Pub. date: 2010 | Online Pub. Date: March 31, 2011 | DOI: 10.4135/9781446200926 | Print ISBN: 9781412920384 | Online ISBN: 9781446200926| Publisher:SAGE Publications LtdAbout this handbook
Chapter 24: Approaches to Victims and Victimisation∗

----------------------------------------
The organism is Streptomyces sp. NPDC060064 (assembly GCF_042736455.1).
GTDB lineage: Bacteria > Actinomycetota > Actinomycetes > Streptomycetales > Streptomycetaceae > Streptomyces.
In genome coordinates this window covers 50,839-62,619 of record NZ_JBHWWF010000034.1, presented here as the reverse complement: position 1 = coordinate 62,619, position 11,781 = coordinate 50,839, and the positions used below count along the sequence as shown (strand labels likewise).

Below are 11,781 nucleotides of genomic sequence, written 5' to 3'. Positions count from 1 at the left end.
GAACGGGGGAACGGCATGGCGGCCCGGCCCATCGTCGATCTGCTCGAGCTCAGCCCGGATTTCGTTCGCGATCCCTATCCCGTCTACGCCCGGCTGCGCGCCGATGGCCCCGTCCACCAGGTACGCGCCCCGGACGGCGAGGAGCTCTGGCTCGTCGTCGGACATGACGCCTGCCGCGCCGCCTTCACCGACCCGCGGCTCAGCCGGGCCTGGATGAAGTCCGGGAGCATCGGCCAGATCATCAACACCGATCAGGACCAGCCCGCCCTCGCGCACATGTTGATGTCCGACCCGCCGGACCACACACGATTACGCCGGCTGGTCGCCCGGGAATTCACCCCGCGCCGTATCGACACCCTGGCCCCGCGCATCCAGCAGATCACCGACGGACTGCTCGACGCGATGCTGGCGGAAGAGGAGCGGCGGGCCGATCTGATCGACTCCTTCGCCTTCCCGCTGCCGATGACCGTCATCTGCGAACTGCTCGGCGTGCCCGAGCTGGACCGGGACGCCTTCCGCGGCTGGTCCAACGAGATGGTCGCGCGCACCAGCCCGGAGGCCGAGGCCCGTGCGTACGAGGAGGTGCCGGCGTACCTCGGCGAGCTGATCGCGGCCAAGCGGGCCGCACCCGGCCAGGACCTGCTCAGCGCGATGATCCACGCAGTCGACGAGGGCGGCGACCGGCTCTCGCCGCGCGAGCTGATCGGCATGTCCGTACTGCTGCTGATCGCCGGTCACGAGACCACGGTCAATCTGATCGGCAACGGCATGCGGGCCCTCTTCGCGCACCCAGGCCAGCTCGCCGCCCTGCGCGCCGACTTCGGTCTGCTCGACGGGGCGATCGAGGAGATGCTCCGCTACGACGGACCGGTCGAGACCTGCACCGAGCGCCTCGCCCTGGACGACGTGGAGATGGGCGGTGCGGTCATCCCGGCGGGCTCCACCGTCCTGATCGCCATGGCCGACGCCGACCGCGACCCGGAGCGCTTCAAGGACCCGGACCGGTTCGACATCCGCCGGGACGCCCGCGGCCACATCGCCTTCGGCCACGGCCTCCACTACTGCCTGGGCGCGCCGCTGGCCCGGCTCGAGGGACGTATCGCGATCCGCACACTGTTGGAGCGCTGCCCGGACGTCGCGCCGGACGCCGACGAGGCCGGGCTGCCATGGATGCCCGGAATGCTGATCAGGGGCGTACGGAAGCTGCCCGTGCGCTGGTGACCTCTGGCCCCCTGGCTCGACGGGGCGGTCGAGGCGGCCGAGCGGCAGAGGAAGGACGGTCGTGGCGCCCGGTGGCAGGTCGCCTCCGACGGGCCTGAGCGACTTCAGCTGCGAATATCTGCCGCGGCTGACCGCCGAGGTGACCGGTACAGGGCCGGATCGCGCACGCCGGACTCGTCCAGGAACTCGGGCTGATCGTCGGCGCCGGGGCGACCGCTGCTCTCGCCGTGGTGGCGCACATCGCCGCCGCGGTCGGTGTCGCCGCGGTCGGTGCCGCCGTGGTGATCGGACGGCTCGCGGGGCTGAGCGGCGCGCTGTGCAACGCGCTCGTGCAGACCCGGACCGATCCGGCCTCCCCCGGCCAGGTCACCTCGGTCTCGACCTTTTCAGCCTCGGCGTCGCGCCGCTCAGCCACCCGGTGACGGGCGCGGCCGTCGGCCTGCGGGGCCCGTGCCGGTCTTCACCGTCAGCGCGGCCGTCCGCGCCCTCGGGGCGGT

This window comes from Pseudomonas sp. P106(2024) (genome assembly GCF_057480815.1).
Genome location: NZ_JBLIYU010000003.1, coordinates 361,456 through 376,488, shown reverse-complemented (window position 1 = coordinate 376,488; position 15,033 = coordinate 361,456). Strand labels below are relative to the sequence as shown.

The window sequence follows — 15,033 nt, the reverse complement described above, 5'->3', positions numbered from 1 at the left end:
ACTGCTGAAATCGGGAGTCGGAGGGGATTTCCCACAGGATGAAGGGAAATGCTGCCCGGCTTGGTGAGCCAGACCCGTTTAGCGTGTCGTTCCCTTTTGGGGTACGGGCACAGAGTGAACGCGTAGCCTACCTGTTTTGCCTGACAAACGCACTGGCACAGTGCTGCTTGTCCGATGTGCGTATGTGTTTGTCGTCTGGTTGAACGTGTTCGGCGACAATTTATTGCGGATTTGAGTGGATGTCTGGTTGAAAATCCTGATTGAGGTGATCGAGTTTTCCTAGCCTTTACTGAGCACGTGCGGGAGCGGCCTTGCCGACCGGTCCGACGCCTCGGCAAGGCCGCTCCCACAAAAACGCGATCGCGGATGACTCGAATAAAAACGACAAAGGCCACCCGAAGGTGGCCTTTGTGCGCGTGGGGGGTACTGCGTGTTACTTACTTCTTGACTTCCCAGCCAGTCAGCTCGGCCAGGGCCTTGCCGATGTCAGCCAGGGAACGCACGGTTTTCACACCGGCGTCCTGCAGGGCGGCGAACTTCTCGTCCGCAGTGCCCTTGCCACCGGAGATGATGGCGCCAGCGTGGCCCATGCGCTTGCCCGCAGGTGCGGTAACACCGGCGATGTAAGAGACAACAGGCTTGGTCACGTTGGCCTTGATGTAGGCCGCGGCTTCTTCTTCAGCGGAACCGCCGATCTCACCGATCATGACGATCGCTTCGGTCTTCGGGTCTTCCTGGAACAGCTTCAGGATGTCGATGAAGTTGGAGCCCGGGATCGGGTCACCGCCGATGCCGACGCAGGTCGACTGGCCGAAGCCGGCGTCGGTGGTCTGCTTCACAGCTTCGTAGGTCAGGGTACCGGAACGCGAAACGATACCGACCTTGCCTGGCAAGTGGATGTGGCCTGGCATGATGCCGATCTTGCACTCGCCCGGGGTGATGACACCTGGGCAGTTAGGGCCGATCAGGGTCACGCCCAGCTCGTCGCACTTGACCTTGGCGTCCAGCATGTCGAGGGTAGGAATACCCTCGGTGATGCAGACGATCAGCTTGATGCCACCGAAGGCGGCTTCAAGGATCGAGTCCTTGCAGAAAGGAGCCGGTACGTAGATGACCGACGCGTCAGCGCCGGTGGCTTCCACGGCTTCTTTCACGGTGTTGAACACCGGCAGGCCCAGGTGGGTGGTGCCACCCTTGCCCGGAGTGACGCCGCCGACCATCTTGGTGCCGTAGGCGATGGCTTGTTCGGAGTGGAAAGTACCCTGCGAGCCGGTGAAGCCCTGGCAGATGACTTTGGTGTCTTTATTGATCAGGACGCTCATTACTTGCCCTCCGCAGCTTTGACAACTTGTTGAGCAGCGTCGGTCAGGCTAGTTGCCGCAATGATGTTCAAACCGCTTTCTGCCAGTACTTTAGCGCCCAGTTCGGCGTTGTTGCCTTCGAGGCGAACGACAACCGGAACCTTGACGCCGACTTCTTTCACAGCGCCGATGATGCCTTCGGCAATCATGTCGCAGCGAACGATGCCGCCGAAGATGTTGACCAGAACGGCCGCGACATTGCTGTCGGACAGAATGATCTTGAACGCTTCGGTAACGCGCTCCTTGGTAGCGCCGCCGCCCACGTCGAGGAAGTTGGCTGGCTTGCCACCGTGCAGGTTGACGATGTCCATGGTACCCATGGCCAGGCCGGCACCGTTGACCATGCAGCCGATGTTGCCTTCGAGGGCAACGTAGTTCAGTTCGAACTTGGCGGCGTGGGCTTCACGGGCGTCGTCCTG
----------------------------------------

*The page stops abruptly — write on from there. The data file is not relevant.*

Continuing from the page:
Approaches to victims and victimisation∗ Most discussions of approaches to victimisation, sometimes lumped together and called victimology, begin with the declaration that they are too intellectually thin and underdeveloped to be called a theory, 1 and there is a temptation, to which I shall also succumb, to devote space to speculating on why that should be so. Theory, according to the Oxford English Dictionary , is ‘A scheme or system of ideas or statements held as an explanation or account of a group of facts or phenomena; … a statement of what are held to be the general laws, principles, or causes of something known or observed.’ Social theory, adds Marshall (1994), ‘embraces a set of interrelated definitions and relationships that organises our concepts of and understanding of the empirical world in a systematic way’. It would be difficult to argue that there is a fully coherent victimological theory in ...